Can the bottleneck be broken?

Essential equipment and important commodities are short in the supply chain. Is this slowing the industry down?

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By  Stuart Matthews Published  December 5, 2006

Comment|~||~||~|Shortages have a detrimental effect on the efficient and profitable activities of industry.

It’s more than the simple economics of demand and supply, it’s just plain common sense. And while it is easy to say it’s a question of planning far enough ahead, it isn’t always that easy to achieve.

There are companies working in the oil and gas industry that can’t get the resources they need as quickly as they would like. Whether this is a particular kind of steel, the right brand of equipment or even well-trained and experienced people, shortages of all kinds of resources are having an impact now.

When it comes to commodities, demand has been rising, in some cases quite sharply, as the industrial consumption of growing giants China and India reaches new heights.

According to the OECD’s Steel Committee, “Chinese steel consumption reached 287 million tonnes in the first nine months of the year, up 28.75 million tonnes or 10% from a year earlier. Indian consumption is also increasing swiftly, though from a much lower level of 38 million tonnes.”
The committee also noted that steel trade has been stimulated by the buoyancy in global demand.

“Developments have been dominated by China becoming the world’s largest exporter of steel products in the first half of the year, surpassing Japan, Russia, and the European Union. Steel import growth has been particularly pronounced in the European Union and North America, where inventories have increased significantly.”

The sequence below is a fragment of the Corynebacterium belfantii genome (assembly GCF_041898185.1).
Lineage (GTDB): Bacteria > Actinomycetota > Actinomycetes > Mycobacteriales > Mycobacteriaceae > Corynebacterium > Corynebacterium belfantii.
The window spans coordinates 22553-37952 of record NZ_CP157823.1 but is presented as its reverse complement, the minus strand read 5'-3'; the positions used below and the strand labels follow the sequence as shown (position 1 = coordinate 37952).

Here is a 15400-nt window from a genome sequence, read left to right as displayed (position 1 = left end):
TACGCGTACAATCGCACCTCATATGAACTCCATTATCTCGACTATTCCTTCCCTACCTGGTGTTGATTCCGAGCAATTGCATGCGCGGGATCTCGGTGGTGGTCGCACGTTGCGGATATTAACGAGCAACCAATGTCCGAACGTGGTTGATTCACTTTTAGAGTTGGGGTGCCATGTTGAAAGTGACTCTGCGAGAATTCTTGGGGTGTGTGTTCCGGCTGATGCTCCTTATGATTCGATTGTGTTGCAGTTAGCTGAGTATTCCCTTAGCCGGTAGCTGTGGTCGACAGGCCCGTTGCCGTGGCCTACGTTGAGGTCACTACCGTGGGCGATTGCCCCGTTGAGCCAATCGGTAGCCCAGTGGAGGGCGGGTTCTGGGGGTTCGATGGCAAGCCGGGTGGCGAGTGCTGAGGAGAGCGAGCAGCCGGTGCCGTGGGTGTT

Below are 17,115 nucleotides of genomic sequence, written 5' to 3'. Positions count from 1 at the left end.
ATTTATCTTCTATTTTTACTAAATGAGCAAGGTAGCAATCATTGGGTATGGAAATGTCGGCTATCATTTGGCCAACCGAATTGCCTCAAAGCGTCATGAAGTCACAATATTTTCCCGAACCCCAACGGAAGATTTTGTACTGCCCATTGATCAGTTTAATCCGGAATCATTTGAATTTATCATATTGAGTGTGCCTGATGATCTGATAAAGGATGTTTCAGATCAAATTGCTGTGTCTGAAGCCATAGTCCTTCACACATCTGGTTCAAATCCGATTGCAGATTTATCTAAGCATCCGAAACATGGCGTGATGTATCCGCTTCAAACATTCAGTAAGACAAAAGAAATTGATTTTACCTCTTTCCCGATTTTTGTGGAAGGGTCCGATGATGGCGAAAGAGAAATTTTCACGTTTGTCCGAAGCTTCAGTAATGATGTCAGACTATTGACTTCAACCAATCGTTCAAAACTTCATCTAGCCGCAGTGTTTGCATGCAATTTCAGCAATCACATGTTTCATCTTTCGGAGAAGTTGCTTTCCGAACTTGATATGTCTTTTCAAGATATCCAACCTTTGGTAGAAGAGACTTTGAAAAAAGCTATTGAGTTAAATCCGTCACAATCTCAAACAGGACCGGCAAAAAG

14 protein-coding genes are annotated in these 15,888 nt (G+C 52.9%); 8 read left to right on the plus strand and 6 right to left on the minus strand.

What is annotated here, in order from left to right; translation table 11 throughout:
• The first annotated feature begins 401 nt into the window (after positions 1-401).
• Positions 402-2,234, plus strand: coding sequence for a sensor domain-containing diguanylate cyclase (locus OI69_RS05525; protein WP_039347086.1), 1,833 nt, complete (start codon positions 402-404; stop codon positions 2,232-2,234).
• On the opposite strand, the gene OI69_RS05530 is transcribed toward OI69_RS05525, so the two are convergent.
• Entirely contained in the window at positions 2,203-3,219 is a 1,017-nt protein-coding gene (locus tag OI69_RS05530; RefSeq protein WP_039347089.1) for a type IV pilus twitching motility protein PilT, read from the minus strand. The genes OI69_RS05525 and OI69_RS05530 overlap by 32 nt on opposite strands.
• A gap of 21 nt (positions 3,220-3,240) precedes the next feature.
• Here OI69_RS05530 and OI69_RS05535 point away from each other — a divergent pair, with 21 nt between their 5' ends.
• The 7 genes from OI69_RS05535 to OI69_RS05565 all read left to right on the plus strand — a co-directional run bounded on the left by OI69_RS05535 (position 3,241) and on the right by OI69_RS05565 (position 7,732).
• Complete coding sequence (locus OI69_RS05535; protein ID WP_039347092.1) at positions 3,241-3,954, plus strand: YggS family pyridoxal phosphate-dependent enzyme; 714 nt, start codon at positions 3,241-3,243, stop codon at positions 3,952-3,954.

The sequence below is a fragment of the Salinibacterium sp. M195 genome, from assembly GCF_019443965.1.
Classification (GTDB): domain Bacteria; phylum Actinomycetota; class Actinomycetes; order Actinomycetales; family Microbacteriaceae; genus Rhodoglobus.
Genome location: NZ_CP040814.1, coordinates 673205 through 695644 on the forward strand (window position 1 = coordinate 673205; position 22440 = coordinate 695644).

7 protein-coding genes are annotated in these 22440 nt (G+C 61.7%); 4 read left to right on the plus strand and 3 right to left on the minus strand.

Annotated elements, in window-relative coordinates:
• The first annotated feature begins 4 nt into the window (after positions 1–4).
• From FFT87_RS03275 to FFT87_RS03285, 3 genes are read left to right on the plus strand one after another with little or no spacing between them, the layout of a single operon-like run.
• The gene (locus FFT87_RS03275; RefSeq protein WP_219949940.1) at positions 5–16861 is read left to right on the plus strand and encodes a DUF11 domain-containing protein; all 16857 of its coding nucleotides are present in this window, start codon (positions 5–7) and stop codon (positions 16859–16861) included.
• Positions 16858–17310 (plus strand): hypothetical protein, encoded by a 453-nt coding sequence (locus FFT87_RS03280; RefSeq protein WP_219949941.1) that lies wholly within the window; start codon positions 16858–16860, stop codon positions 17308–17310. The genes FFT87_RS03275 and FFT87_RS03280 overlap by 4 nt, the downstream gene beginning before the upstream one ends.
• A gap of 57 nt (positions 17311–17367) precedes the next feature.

Added to this is the fact that the oil and gas industry gives every impression of being a conservative one. Reluctance to rely on, or even trial untried and untested suppliers creates a market where certain companies and products are considered acceptable and reliable, while others are left in the cold.

Instead of opting for something new, companies will wait in a queue, which could be measured in years, to get their hands on something they know they can trust.

The current and growing shortage of jack-up rigs is a case in point. Furnishing rigs with the right equipment is one of the pressing issues facing rig builders. Planning is an essential part of success for them if they’re not going to be left waiting for critical components.

While manufacturers pay big money to build this kind of brand loyalty, what cost does it have for those doing the consuming? Is waiting really the best economic option?
Given the current willingness to put up with substantial waiting times it must still be viable, but someone, somewhere must be working out how long is too long.

When the delay finally becomes unacceptable and someone reaches a point where they are prepared to try something new, it won’t be long before others follow. What company will wait years for a part, while its competitor takes what is available and presses home an advantage?

In the meantime the favoured suppliers have full order books, work guaranteed for months, and in some cases paid for in advance. They too must know it can’t last and some are investing to stay ahead of the theoretical turning point, where the delays will become intolerable.

But even if everything could be found when it’s needed, there may not be the manpower to bring the resources to bear.
Finding experienced people is a problem too; age and experience are hard to come by in the right quantities, leaving some contractors paying a premium and others forced to accept second best. Some companies have described the shortages of experienced people as ‘reaching intolerable levels’, but they face no other option but to press on with the resources at hand.

Any solution to these issues will be a long-term one. There are no quick fixes on the horizon, so for now the only option is to plan carefully for the future and hope it arrives quickly.

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